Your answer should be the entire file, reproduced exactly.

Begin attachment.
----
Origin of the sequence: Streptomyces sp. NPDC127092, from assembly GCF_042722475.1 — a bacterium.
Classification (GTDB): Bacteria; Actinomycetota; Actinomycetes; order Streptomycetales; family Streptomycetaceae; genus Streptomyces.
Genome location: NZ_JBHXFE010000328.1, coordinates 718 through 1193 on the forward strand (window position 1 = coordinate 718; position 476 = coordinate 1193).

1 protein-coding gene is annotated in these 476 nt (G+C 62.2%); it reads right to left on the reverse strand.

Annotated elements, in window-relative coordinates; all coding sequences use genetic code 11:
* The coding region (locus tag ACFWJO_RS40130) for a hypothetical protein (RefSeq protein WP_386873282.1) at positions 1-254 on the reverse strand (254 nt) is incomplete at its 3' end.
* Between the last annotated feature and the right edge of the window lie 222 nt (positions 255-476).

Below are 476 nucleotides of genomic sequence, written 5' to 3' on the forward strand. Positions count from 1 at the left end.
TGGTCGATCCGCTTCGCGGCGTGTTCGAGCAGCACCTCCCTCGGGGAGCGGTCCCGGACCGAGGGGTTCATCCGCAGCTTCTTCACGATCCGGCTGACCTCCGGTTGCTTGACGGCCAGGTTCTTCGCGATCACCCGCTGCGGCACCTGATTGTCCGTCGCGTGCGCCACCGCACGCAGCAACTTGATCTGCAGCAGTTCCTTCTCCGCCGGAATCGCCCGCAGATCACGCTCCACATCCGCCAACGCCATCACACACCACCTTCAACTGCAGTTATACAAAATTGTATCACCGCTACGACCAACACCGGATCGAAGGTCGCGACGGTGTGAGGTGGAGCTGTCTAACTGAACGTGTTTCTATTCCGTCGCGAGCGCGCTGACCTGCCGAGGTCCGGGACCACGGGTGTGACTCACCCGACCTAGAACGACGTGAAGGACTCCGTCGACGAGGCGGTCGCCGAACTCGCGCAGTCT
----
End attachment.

Origin of the sequence: Streptomyces sp. NPDC127092, from assembly GCF_042722475.1 — a bacterium.
Classification (GTDB): Bacteria; Actinomycetota; Actinomycetes; order Streptomycetales; family Streptomycetaceae; genus Streptomyces.
Genome location: NZ_JBHXFE010000328.1, coordinates 718 through 1193 on the forward strand (window position 1 = coordinate 718; position 476 = coordinate 1193).

1 protein-coding gene is annotated in these 476 nt (G+C 62.2%); it reads right to left on the reverse strand.

Annotated elements, in window-relative coordinates; all coding sequences use genetic code 11:
* The coding region (locus tag ACFWJO_RS40130) for a hypothetical protein (RefSeq protein WP_386873282.1) at positions 1-254 on the reverse strand (254 nt) is incomplete at its 3' end.
* Between the last annotated feature and the right edge of the window lie 222 nt (positions 255-476).

Below are 476 nucleotides of genomic sequence, written 5' to 3' on the forward strand. Positions count from 1 at the left end.
TGGTCGATCCGCTTCGCGGCGTGTTCGAGCAGCACCTCCCTCGGGGAGCGGTCCCGGACCGAGGGGTTCATCCGCAGCTTCTTCACGATCCGGCTGACCTCCGGTTGCTTGACGGCCAGGTTCTTCGCGATCACCCGCTGCGGCACCTGATTGTCCGTCGCGTGCGCCACCGCACGCAGCAACTTGATCTGCAGCAGTTCCTTCTCCGCCGGAATCGCCCGCAGATCACGCTCCACATCCGCCAACGCCATCACACACCACCTTCAACTGCAGTTATACAAAATTGTATCACCGCTACGACCAACACCGGATCGAAGGTCGCGACGGTGTGAGGTGGAGCTGTCTAACTGAACGTGTTTCTATTCCGTCGCGAGCGCGCTGACCTGCCGAGGTCCGGGACCACGGGTGTGACTCACCCGACCTAGAACGACGTGAAGGACTCCGTCGACGAGGCGGTCGCCGAACTCGCGCAGTCT